Thick grey-dark mist of dusty clouds hovers the atmosphere, in the district of Hwange with coal dust being raised by front end loaders ferrying minerals from coal mining shafts to the Hwange power station as the government of Zimbabwe through its power generating companies seek to improve electricity generation capacity for the country and for exports.

Coal mining in Zimbabwe’s largest wildlife reserve- What are the gains?

Community members in Hwange blame mining operations being carried out by Tutu, Chilota Investments, Zambezi Coal and Gasification Company, Zhong Jiang Coal Mining and Hwange Coal Unification Companies, which are the most active mining companies for the devastating impact of coal mining on the ecosystem and biodiversity. They say, “The coal mining activities are contributing to climate change, environment degradation and water as well as air pollution.”

Lazarus Tshuma, a 38-year-old livestock farmer in the Dinde community, is one of the many villagers affected by mining activities in the area.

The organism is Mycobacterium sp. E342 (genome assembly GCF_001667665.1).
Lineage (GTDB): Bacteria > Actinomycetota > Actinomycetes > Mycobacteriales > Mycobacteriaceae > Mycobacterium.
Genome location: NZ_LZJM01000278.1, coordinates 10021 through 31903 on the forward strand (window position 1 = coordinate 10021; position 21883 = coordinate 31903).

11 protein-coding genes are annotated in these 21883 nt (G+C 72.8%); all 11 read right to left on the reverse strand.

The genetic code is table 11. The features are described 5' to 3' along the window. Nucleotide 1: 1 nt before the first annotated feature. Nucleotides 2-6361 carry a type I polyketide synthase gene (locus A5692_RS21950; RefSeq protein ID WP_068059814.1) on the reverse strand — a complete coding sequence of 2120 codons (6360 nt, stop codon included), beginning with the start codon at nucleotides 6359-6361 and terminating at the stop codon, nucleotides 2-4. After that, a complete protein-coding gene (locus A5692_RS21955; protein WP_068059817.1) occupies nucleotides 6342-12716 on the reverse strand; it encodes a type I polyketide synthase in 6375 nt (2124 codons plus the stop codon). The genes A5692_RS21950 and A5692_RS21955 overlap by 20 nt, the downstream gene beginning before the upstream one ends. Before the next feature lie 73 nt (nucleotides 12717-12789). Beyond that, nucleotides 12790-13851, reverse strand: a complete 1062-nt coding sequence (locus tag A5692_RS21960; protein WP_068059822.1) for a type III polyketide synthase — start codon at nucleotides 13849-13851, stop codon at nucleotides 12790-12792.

Dinde community is in Ward 14 of the Hwange Rural District Council. The community and many rural communities in the district such as Deka, Lusumbami have been subjected to environment destruction, water and air pollution, villagers challenged to relocate due to Chinese mining operations taking place in these communities.

“Dingson Colliery, Zhong Jian Investments, Tutu Chilota Collieries are some of the Chinese companies contracted by Hwange Colliery Company Limited involved in coal mining projects in the rural district of Hwange. Their mining activities are very destructive in nature as they affect biodiversity and livelihoods of community members,” Tshuma says.

Zim-China mining relations alternative for growth and development

China has been one of Zimbabwe’s main investors in the mining sector. Since [the late] Mugabe’s administration, China has been a major political ally of the government of Zimbabwe under the ‘Look-East’ policy aimed at boosting the country’s economy following economic sanctions imposed by western countries as a result of the country’s tainted governance, human rights violations and volatile political environment.

The government of Emmerson Mnangagwa, when it came into power in 2017 embarked on a policy drive to attract Foreign Direct Investment (FDI) to promote economic recovery and growth aiming towards becoming a Middle-Income economy by 2030 embodied with the mantra, ‘Zimbabwe is Open for Business.’